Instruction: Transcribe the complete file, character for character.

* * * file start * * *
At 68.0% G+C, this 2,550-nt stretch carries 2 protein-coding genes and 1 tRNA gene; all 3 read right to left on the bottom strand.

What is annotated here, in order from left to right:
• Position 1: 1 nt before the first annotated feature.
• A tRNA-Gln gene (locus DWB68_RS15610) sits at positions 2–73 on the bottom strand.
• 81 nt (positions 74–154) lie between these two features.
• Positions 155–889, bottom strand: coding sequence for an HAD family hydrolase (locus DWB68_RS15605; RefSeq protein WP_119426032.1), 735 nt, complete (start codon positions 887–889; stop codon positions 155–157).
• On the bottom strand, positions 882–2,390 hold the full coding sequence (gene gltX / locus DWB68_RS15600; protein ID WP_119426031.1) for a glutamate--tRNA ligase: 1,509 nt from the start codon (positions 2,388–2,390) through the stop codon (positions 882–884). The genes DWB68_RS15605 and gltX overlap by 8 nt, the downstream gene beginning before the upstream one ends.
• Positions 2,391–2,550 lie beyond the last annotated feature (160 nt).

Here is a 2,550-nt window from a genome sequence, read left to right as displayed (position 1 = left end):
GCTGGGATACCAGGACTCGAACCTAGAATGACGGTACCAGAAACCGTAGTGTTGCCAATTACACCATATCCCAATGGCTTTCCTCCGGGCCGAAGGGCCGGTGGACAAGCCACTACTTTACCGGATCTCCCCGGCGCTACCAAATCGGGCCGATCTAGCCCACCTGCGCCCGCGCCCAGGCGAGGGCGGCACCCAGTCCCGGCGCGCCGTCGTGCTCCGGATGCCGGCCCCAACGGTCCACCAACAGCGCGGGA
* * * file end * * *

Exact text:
At 68.0% G+C, this 2,550-nt stretch carries 2 protein-coding genes and 1 tRNA gene; all 3 read right to left on the bottom strand.

What is annotated here, in order from left to right:
• Position 1: 1 nt before the first annotated feature.
• A tRNA-Gln gene (locus DWB68_RS15610) sits at positions 2–73 on the bottom strand.
• 81 nt (positions 74–154) lie between these two features.
• Positions 155–889, bottom strand: coding sequence for an HAD family hydrolase (locus DWB68_RS15605; RefSeq protein WP_119426032.1), 735 nt, complete (start codon positions 887–889; stop codon positions 155–157).
• On the bottom strand, positions 882–2,390 hold the full coding sequence (gene gltX / locus DWB68_RS15600; protein ID WP_119426031.1) for a glutamate--tRNA ligase: 1,509 nt from the start codon (positions 2,388–2,390) through the stop codon (positions 882–884). The genes DWB68_RS15605 and gltX overlap by 8 nt, the downstream gene beginning before the upstream one ends.
• Positions 2,391–2,550 lie beyond the last annotated feature (160 nt).

Here is a 2,550-nt window from a genome sequence, read left to right as displayed (position 1 = left end):
GCTGGGATACCAGGACTCGAACCTAGAATGACGGTACCAGAAACCGTAGTGTTGCCAATTACACCATATCCCAATGGCTTTCCTCCGGGCCGAAGGGCCGGTGGACAAGCCACTACTTTACCGGATCTCCCCGGCGCTACCAAATCGGGCCGATCTAGCCCACCTGCGCCCGCGCCCAGGCGAGGGCGGCACCCAGTCCCGGCGCGCCGTCGTGCTCCGGATGCCGGCCCCAACGGTCCACCAACAGCGCGGGA